The abortion fight won’t go away. This month the United States Senate failed to create a fund for victims of sexual trafficking because an abortion provision had been inserted into the bill. Meanwhile, legal challenges are proceeding in many states over recent legislation that restricts the constitutional right of women to have abortions.
Deeper psychological understanding of this conflict can help to resolve it. For starters, we have to talk about abortion without becoming so uncivil and confrontational. The abortion debate is very emotional because, behind it, a larger battle is being waged over issues of submission, compliance, and control over the minds of women and men.
I’m not interested in changing anyone’s position on the abortion issue. I only want to bring a few psychological ideas to the debate. These ideas may be helpful and stimulating to people who are ambivalent or undecided, as well as those who are firmly in one camp or the other.
So what’s going on in our unconscious mind? Some people unconsciously identify with the fetus. Identification is a psychological process through which we “get into the skin” of people or creatures in order to feel what we imagine they’re feeling. In doing this, we often experience a painful, negative emotion. This identification takes place because we’re compelled to experience whatever is unresolved in our psyche. People can be identifying with the fetus as a “person” who isn’t wanted or valued. Such painful feelings correspond with unresolved hurt in their own psyche.
Old emotional associations with feeling unwanted, unloved, rejected, and abandoned are widespread. These memories linger in our psyche. Even children with kind, decent parents can misinterpret situations and accentuate impressions of being refused, controlled, criticized, or rejected. Of course, it can be worse for children who were badly treated. Children tend to be quite subjective in their assessment of family life, and they can take personally any perceived slights or signs of being unappreciated or devalued. Often these hurts remain unresolved as we age, and adults unwittingly recycle this deep or hidden pain in daily situations.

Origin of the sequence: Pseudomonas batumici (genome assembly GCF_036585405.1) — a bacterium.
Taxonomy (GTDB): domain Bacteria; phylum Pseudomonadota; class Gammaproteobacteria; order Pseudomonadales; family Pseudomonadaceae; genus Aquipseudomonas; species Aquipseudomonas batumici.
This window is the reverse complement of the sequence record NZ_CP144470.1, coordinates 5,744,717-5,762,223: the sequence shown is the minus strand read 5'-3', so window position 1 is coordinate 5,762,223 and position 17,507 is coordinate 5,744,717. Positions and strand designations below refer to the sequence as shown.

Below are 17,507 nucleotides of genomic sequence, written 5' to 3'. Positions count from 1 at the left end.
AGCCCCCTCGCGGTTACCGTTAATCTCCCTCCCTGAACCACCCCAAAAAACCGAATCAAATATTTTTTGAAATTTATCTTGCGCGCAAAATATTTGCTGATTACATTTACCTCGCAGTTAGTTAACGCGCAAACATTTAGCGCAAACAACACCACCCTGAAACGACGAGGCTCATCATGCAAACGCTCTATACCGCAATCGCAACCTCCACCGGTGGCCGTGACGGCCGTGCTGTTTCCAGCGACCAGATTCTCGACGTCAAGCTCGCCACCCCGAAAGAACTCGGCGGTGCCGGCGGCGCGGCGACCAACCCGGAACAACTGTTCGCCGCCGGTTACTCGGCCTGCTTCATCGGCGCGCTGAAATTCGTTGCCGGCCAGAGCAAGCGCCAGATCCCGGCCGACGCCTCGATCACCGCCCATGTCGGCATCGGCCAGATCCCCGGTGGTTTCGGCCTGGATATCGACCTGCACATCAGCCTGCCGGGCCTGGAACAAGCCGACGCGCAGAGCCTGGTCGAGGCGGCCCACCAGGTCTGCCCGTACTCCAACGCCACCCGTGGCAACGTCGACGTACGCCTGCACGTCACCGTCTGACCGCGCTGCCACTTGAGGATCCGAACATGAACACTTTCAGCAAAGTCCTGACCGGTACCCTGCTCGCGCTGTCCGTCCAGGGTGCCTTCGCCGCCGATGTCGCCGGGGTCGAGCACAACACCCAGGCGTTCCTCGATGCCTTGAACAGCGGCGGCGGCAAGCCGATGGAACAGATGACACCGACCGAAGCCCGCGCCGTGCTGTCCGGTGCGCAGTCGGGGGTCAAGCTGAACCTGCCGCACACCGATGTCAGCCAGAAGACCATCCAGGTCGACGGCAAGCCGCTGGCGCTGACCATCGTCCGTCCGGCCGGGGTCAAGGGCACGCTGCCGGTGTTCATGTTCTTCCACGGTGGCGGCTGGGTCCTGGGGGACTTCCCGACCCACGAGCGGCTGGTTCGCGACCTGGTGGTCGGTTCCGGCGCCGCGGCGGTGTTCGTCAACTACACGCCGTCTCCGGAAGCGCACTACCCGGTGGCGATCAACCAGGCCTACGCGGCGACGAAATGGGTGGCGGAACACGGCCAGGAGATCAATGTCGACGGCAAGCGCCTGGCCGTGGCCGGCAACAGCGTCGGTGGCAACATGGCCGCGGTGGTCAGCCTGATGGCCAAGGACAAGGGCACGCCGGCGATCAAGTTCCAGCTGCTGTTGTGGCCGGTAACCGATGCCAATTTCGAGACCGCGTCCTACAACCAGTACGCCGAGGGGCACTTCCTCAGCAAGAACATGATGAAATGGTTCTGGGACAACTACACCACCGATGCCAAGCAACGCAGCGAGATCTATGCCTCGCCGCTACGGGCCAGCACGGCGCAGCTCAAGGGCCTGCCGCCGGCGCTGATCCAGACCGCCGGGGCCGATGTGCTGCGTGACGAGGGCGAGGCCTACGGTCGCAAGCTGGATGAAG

Such issues from the past shape present-day beliefs. On the abortion issue, concern for the protection of the fetus is not necessarily about being empathetic or compassionate. Rather, people can be reacting in an unconscious process to their own unresolved emotions. When abortion is considered, people can, as mentioned, identify with the fetus as being allegedly unwanted, unworthy, and unloved. This identification recycles their unresolved hurts. They now lose objectivity because they see the abortion issue through their own unresolved emotional issues.
At such times, a psychological defense can kick in. Typically, we’re not aware that we have employed a defense that denies (or covers up) our emotional attachment to some unresolved pain from our past. In this process, people deny that they’re identifying in an unhealthy way with the fetus. Unconsciously, they make this claim: “I’m not preoccupied with the preservation of the fetus in order to recycle my own unresolved feelings of being unwanted or unloved. Look at how much I value the fetus. I want the fetus to live!” As they try to cover up their emotional resonance with the “unwanted” fetus, they’re inwardly obliged to rate the life of the fetus as the supreme consideration. In order to be effective, this defense can sometimes require that they become vocal pro-lifers.
The issue of abortion rights is largely about personal responsibility and inner freedom. Ideally, as we mature and become wiser, we come to know our own mind, to trust our own wisdom, and to act in personal matters on our own authority. People who don’t have this inner freedom can feel a compulsion to repress that freedom in others. They also resent the freedom of others, at which point they begin to denounce the various expressions of that freedom. Yet how can anyone legitimately assume to tell others what is right or wrong in this gray area of human experience when they don’t know the deep origins of their own beliefs or understand their compulsion to curb the freedoms of others?